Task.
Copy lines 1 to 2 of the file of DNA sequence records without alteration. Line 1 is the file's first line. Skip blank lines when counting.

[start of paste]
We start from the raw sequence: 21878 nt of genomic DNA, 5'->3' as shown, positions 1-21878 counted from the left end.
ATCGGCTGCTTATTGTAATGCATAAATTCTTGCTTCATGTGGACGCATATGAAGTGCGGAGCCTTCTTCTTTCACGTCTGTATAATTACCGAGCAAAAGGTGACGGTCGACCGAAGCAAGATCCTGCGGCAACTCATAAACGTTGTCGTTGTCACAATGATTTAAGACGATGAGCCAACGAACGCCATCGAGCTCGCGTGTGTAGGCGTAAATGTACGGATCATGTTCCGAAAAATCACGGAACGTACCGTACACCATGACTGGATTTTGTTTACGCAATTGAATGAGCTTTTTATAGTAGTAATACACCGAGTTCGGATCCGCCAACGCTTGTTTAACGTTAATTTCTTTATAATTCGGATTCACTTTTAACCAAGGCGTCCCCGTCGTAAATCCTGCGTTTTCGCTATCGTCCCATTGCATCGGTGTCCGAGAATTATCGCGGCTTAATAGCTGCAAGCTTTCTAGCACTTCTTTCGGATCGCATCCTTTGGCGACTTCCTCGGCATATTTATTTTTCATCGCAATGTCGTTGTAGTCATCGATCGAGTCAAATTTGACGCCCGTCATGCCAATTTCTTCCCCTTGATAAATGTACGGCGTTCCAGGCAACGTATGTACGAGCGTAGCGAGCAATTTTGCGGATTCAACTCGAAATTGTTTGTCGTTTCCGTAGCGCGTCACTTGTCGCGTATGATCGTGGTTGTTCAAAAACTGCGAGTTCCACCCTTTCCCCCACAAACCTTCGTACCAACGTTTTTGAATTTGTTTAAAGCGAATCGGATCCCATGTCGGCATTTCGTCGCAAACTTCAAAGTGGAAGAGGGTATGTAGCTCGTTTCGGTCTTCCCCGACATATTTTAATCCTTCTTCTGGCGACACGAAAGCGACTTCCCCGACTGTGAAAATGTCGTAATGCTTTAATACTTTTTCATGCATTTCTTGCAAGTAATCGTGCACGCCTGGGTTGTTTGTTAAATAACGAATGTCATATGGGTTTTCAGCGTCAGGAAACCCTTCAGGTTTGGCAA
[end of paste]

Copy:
We start from the raw sequence: 21878 nt of genomic DNA, 5'->3' as shown, positions 1-21878 counted from the left end.
ATCGGCTGCTTATTGTAATGCATAAATTCTTGCTTCATGTGGACGCATATGAAGTGCGGAGCCTTCTTCTTTCACGTCTGTATAATTACCGAGCAAAAGGTGACGGTCGACCGAAGCAAGATCCTGCGGCAACTCATAAACGTTGTCGTTGTCACAATGATTTAAGACGATGAGCCAACGAACGCCATCGAGCTCGCGTGTGTAGGCGTAAATGTACGGATCATGTTCCGAAAAATCACGGAACGTACCGTACACCATGACTGGATTTTGTTTACGCAATTGAATGAGCTTTTTATAGTAGTAATACACCGAGTTCGGATCCGCCAACGCTTGTTTAACGTTAATTTCTTTATAATTCGGATTCACTTTTAACCAAGGCGTCCCCGTCGTAAATCCTGCGTTTTCGCTATCGTCCCATTGCATCGGTGTCCGAGAATTATCGCGGCTTAATAGCTGCAAGCTTTCTAGCACTTCTTTCGGATCGCATCCTTTGGCGACTTCCTCGGCATATTTATTTTTCATCGCAATGTCGTTGTAGTCATCGATCGAGTCAAATTTGACGCCCGTCATGCCAATTTCTTCCCCTTGATAAATGTACGGCGTTCCAGGCAACGTATGTACGAGCGTAGCGAGCAATTTTGCGGATTCAACTCGAAATTGTTTGTCGTTTCCGTAGCGCGTCACTTGTCGCGTATGATCGTGGTTGTTCAAAAACTGCGAGTTCCACCCTTTCCCCCACAAACCTTCGTACCAACGTTTTTGAATTTGTTTAAAGCGAATCGGATCCCATGTCGGCATTTCGTCGCAAACTTCAAAGTGGAAGAGGGTATGTAGCTCGTTTCGGTCTTCCCCGACATATTTTAATCCTTCTTCTGGCGACACGAAAGCGACTTCCCCGACTGTGAAAATGTCGTAATGCTTTAATACTTTTTCATGCATTTCTTGCAAGTAATCGTGCACGCCTGGGTTGTTTGTTAAATAACGAATGTCATATGGGTTTTCAGCGTCAGGAAACCCTTCAGGTTTGGCAA